Tuesday, August 17, 2010

A. Richard Newton Graduate Scholarship awarded to Cochran and Nowroz

The Design Automation Conference (DAC) Executive Committee awards this scholarship named after the late Professor A. Richard Newton. DAC feels that supporting young faculty and graduate research is an appropriate way to honor Newton's vision and carry out some of his goals. This year the Design Automation Conference chose only Brown amongst the 20 submitted proposals for the $24,000 scholarships to support graduate research and study in Design Automation (DA), with emphasis in “design and test automation of electronic and computer systems”.

Pictured left to right: Cochran, DAC Official, Reda, and Nowroz

2010 Recipients
Students: Ryan J. Cochran, Abdullah N. Nowroz - Brown Univ., Providence, RI
Project: Adaptive Hot Spot Cooling for Many-Core Processors
Advisor: Sherief Reda – Brown Univ., Providence, RI

Biography information:

Ryan J. Cochran first came to Brown University from West Chester, PA as an undergraduate student in engineering, and graduated with Honors in the spring of 2008 in Electrical Engineering. He returned to Brown as a M.Sc. student in the fall of 2008, but has since decided to continue his studies as a Ph.D. student in Electrical Engineering at Brown. Ryan's principal research areas include thermal modeling, management, and tool development for current and future nano-scale integrated circuit technologies. Since 2009, Ryan has 4 refereed conference papers in his research area, including a best paper nomination in ISLPED 2010.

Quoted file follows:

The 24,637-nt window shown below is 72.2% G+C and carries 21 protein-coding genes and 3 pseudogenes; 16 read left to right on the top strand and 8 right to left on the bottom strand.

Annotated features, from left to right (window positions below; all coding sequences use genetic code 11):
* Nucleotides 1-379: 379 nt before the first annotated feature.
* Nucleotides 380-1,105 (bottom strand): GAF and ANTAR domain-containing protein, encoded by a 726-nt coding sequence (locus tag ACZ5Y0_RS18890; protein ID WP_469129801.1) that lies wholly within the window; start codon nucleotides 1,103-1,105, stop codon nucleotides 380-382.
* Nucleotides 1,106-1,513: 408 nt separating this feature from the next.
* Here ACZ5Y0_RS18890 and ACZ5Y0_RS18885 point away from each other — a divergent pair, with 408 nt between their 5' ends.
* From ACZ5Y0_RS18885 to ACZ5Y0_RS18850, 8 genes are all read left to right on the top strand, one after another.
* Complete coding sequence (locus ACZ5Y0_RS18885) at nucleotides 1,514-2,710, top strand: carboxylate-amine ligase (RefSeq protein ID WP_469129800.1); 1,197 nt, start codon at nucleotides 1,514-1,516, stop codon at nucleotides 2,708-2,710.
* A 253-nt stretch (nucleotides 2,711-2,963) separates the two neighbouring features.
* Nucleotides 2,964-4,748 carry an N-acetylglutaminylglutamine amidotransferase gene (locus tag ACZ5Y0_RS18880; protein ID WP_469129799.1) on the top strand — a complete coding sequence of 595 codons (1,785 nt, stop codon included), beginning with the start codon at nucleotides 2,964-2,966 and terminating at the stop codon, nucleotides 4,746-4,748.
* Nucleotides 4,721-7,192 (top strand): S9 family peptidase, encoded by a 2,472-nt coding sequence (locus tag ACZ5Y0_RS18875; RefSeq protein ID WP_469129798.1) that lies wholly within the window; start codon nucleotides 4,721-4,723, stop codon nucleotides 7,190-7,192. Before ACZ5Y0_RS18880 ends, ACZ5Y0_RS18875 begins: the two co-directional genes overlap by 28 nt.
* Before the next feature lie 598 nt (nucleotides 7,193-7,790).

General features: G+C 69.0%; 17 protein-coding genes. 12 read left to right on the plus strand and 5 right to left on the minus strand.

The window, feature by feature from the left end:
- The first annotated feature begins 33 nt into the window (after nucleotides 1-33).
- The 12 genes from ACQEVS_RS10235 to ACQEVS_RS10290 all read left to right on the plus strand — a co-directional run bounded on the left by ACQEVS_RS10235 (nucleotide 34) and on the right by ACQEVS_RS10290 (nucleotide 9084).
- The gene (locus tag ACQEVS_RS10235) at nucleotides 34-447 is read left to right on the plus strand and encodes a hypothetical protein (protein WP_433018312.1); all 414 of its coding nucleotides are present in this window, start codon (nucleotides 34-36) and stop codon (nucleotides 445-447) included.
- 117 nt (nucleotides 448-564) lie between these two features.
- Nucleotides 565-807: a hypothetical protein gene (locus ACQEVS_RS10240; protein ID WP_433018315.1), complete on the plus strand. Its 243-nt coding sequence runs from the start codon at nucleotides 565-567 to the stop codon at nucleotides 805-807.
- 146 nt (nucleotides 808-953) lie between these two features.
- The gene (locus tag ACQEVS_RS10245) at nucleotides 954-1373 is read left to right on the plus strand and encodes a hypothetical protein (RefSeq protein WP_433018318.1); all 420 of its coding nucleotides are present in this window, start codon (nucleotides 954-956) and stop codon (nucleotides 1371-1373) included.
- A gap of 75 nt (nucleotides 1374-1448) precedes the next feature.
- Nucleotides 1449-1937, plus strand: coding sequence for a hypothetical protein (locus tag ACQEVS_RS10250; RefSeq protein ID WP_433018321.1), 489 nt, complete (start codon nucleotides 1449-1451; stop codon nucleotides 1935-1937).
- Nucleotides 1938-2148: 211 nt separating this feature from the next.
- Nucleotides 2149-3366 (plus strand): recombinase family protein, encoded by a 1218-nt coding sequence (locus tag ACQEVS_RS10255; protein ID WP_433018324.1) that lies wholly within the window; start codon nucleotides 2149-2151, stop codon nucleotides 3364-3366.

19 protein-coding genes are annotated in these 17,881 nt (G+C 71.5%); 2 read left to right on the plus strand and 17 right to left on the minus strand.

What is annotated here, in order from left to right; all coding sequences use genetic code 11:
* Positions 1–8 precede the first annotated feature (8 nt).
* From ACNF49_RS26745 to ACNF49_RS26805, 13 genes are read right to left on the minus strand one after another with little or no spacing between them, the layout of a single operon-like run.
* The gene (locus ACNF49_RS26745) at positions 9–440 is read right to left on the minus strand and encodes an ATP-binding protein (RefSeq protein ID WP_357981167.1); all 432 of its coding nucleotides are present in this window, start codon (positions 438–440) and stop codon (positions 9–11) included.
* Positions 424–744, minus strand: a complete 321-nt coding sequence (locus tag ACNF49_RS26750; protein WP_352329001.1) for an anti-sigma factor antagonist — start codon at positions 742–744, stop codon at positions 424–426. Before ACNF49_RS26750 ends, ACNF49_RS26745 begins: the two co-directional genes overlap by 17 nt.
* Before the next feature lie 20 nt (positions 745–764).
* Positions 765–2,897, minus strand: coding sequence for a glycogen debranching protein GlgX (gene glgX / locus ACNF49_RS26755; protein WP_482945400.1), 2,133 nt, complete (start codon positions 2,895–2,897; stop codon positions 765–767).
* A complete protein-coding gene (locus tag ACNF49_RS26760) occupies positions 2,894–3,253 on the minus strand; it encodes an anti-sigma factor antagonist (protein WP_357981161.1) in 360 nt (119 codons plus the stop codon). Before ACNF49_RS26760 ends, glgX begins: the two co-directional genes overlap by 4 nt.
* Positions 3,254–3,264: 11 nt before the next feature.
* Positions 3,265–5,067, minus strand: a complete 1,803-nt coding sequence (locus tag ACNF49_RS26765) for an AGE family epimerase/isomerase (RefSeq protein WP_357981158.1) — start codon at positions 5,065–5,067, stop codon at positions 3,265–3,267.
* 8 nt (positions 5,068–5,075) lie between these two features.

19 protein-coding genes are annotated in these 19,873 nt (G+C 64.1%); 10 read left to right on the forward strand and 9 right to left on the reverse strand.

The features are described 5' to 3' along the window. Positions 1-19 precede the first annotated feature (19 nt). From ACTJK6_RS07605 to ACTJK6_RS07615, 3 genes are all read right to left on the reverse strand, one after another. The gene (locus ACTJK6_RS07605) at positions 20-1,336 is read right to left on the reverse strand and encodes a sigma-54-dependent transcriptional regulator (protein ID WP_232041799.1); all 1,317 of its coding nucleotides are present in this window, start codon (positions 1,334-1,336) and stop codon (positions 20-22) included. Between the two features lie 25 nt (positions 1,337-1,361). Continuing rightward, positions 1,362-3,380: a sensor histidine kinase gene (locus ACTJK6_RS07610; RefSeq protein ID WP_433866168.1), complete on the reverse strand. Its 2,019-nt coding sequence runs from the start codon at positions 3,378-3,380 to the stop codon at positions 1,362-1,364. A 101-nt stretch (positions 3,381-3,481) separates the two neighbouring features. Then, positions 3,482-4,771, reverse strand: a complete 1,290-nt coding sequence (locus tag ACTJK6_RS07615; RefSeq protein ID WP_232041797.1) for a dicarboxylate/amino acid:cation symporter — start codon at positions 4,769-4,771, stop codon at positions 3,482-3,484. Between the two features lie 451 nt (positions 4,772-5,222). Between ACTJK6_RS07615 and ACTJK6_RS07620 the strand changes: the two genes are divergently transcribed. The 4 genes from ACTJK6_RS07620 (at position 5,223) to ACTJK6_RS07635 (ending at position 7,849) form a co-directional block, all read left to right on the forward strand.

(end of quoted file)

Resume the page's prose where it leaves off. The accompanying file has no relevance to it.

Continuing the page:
Abdullah Nazma Nowroz was born in Newcastle Upon Tyne, United Kingdom and grew up in Bangladesh. She graduated Summa Cum Laude in Electrical Engineering from Boston University in 2006. In 2007, she decided to come back to academia after working in Bangladesh for one year and completed her Masters in Electrical Engineering VLSI from University of Southern California. At present, she is working in the SCALE lab, where she works on designing many innovative techniques towards effective management of temperature, power, and performance of many-core processors. Projects include devising thermal sensor allocation techniques and signal reconstruction techniques that fully characterize the thermal status of the processor using limited number of measurements from the thermal sensors. Her research also includes techniques that provide detailed post-silicon power characterization using thermal emissions from the backside of silicon die using state-of-the-art infrared camera.